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Today’s News - Wednesday, November 14, 2012

•   McEwen ponders post-Sandy: "perhaps New Yorkers and the rest of the country are ready to talk honestly and admit that sandbags in urban flood-zones are just not good enough."

•   Meanwhile, an in-depth (and engrossing) look at how NYC's art community "is digging out, drying off, counting its losses, helping its neighbors"; MoMA's "Rising Currents" is receiving renewed attention, with Bergdoll wanting to do more than just another panel discussion: "I'm trying to figure out what that is."

•   Bingler returns from the Biennale's "Common Ground" with a most thoughtful take "on the urgent need to create a new common edge of forward looking ideology and civic responsibility."

•   McDonald delves into what Dublin needs to truly be "a well-functioning capital city - but suburban sprawl, poor transport and weak administration are dragging the city down" (at least it hasn't turned into "something like Pittsburgh").

•   Moore has mixed feelings about plans for London's Nine Elms neighborhood: "The engagement of eminent architects will probably lead to some sort of stylishness but it is not leading to much increase in urban intelligence."

•   500 meters of industrial railway track will be Sydney's version of New York's High Line, a.k.a. The Goods Line.

•   Detroit's newest attraction soon to open: "Urban Put-Put": a miniature golf course designed by architecture and graphic design students using a salvaged car wreck, burned-out house, an abandoned toilet, and bikes (with nary a windmill in sight).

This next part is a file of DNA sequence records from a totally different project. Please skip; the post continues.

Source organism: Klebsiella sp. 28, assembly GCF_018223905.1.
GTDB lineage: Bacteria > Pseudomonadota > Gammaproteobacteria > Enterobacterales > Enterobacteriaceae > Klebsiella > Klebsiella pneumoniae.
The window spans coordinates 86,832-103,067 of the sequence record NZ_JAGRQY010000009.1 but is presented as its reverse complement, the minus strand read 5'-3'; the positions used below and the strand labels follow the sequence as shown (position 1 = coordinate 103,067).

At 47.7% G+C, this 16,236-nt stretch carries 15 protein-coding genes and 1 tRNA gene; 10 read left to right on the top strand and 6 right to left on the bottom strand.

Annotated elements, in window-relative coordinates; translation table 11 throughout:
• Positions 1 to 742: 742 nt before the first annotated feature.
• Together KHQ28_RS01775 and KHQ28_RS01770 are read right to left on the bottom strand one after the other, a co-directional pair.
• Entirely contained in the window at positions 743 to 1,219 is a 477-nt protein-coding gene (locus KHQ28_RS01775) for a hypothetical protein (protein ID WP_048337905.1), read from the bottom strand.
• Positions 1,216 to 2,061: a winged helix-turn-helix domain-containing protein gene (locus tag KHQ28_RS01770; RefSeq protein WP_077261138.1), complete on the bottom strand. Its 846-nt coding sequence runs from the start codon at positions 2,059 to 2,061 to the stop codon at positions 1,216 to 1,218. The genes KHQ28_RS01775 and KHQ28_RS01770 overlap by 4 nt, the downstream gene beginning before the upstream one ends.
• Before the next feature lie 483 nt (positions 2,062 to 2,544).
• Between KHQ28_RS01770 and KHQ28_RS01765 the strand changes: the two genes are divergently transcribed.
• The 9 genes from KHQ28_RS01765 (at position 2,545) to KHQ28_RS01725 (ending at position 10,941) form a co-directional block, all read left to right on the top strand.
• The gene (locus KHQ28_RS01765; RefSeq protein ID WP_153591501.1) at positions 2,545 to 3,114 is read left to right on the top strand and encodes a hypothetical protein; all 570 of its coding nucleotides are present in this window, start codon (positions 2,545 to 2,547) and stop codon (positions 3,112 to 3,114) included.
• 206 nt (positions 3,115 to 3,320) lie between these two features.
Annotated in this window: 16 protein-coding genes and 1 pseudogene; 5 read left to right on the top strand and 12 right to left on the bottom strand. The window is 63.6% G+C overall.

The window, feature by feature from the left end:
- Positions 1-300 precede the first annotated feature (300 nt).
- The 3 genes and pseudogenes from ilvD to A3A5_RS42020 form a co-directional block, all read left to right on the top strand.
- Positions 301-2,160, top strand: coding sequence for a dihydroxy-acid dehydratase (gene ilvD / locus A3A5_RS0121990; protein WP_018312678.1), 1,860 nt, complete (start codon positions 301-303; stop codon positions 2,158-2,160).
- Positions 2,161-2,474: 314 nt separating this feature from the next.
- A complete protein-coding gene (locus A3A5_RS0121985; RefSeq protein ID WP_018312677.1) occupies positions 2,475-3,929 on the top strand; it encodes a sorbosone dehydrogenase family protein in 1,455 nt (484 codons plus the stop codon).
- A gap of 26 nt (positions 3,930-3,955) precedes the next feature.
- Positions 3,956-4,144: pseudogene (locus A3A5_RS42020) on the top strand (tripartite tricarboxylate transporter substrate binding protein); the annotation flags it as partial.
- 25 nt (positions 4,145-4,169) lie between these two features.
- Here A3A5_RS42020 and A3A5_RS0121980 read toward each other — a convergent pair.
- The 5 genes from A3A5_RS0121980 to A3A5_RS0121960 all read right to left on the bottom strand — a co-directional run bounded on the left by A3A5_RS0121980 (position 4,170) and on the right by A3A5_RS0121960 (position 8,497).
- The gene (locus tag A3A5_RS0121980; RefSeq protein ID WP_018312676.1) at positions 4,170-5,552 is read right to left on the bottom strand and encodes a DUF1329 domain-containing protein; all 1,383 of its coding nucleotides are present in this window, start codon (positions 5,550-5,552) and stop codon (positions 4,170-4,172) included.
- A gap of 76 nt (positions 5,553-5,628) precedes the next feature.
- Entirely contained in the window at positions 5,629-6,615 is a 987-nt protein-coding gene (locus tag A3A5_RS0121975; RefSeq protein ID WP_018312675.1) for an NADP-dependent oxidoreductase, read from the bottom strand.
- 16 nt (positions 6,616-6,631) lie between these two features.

•   Barnett sizes up a number of Ivy League campus expansion plans: could they soon be outdated with the expansion of new online capabilities? No.

•   Mayne "downplays the role of aesthetics" with his building for the Cornell NYC Tech on Roosevelt Island; he's more "interested in a new paradigm that combines architecture and planning in a hybrid space."

•   Wainwright tours the Royal College of Art's "swanky arts factory": after some "teething problems have been mostly rectified, the occasional clunks and contradictions of this intriguing hybrid building" make it "a messy powerhouse of creativity."

•   Eye candy for the day: 10 university buildings "that actually make you want to go to class."

•   A great round-up of new home trends: Living Architecture; building for rising sea levels; off-grid; bamboo; etc.

•   Chaban on Foster's first U.S. apartment building: it "seems to strike the proper balance of brash understatement."

•   Lackmeyer looks into Oklahoma City's plans to move ahead with a new convention center: relying on some questionable data, it might not be such a good idea.

•   Chan offers a most eloquent explanation of "why the unbuilt visions of Lebbeus Woods matter."

•   Re: Niemeyer: Don't believe the rumors! "Risk of death? In no time was it considered."

•   Mystery buyer of Wright's Phoenix house drops out, and it's back on the market for the same $2.38 million.

•   Want an FLW but don't like the desert: "Only 50 miles away from Manhattan - or a mere 15 minute luxury helicopter ride" is his Petra Island house - for sale for a mere $20 million.


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